South Sudan (MNN) — Two schools in South Sudan have the potential to address the same tribal conflicts that caused them to close a few years ago.
In 2014, Jeff Stam of Set Free Ministries was just about ready to leave South Sudan after a conference when a friend invited him to go look at a couple of schools in a small village.
The schools — one primary and one secondary — and the village, had been abandoned when violence passed through the area. Among the people left in the village, there were only a few children.
The buildings, though in need of repair, spoke of opportunity and possibility. Stam met with the Ministry of Education and asked them to hand the schools over so they could try to reopen them. He returned home, thinking the suggestion would come to nothing.
But God had a different plan. Fast forward to the present day. Not only does Set Free have possession of the school buildings and the 20-acre compound, but when able, the government will pay the salaries and provide school materials. Even better, they agreed not to interfere with the way the school is run.
Despite the lack of resources, the long-distance planning, and the need for repairs, the primary school has already held classes and is in their second term.
“We found out last term they had four volunteer teachers and they had 39 students that represented about four different grade levels and they started a school. And we were wondering if this would even happen within the next year. So we are amazed at what God is doing,” Stam says.
Set Free knew these schools would have the potential to bring people back to the village. It’s been working already. In addition, they are hoping both schools will help bring people together.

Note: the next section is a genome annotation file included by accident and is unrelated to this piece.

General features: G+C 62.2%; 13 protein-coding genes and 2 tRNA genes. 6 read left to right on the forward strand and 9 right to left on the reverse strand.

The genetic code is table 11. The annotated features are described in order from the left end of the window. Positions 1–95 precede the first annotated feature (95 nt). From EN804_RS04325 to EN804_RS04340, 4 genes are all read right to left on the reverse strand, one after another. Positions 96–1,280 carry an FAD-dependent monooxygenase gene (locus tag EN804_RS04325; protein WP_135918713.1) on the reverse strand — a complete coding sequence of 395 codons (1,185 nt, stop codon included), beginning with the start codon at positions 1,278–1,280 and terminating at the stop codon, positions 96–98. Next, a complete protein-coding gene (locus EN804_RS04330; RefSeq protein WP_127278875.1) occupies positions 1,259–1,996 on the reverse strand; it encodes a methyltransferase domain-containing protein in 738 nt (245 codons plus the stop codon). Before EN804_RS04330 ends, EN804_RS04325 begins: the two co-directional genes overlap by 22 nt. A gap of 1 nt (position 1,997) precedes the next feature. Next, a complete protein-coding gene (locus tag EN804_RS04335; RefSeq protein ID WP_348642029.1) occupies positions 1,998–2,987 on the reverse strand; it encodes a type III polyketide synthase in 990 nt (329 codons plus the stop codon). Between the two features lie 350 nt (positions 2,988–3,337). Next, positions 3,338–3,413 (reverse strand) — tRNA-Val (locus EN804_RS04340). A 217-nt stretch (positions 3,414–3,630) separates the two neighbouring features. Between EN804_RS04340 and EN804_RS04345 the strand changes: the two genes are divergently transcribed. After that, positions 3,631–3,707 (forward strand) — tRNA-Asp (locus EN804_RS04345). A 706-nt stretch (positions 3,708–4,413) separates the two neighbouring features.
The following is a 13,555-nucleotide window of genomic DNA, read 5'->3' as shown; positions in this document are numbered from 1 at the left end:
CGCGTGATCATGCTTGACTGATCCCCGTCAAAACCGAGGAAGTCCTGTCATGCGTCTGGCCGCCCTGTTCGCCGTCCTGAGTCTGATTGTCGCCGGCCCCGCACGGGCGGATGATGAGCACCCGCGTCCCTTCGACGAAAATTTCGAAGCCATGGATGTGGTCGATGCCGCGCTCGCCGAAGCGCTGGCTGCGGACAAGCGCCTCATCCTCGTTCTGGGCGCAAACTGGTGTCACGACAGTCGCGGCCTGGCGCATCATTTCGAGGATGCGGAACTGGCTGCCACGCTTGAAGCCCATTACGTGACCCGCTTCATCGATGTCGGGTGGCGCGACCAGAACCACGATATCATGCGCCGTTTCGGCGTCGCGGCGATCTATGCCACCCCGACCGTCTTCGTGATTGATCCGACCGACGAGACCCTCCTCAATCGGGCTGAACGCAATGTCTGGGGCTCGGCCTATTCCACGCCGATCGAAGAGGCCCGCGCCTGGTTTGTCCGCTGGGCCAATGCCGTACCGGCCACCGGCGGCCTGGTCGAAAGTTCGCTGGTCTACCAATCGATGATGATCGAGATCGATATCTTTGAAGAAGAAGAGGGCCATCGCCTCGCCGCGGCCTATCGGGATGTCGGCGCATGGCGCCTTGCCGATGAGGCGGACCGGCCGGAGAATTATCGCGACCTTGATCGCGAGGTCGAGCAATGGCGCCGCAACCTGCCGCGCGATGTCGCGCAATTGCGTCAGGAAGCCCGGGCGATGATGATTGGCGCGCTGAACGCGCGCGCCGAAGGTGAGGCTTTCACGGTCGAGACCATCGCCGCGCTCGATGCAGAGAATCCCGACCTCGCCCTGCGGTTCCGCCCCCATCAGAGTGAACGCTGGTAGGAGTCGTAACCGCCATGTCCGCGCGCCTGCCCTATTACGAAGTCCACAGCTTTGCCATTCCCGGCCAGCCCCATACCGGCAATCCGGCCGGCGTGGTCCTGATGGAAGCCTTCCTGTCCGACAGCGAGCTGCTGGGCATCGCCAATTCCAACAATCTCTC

The secondary school sits on a 20-acre compound and is still in need of repairs, but they’re hoping to have it open for classes this coming January. The goal with this school is to create an academy where people from different tribal groups can come and learn together and build relationships for the future. It goes along with the theme of reconciliation we talked about yesterday.
In addition, Set Free wants to put meaning behind the name “Freedom Christian School.” They want the school to be a place that intentionally teaches the Gospel to these children.
Part of community development is ensuring the local people can begin to support themselves. That’s why Set Free hopes to hand the schools over to local control very quickly.
There are a few ways you can pray. First of all, while the most recent outbreak of conflict has left this particular area alone, there’s always uncertainty about the future. Another concern is the government currently does not have the money to pay salaries or provide school supplies. Set Free wants to help with this and is raising money, but even the act of getting the money where it needs to be is challenged by a complicated banking system.
Stam says, “It’s our prayer that the peace will hold there, that we’ll be able to continue to run the schools. A very practical prayer request we have is getting funding to them.”
Finally, you can be praying for those on the ground helping the school run. There are the locals, for starters. And there are those who have been called from far away, including one missionary couple arriving at the end of the month (we’ll tell you their story soon).
While you keep these things in your mind for prayer, perhaps God will move you to help in other ways. You can help raise funds for this project here, just make sure you specify you’re giving towards schools in South Sudan.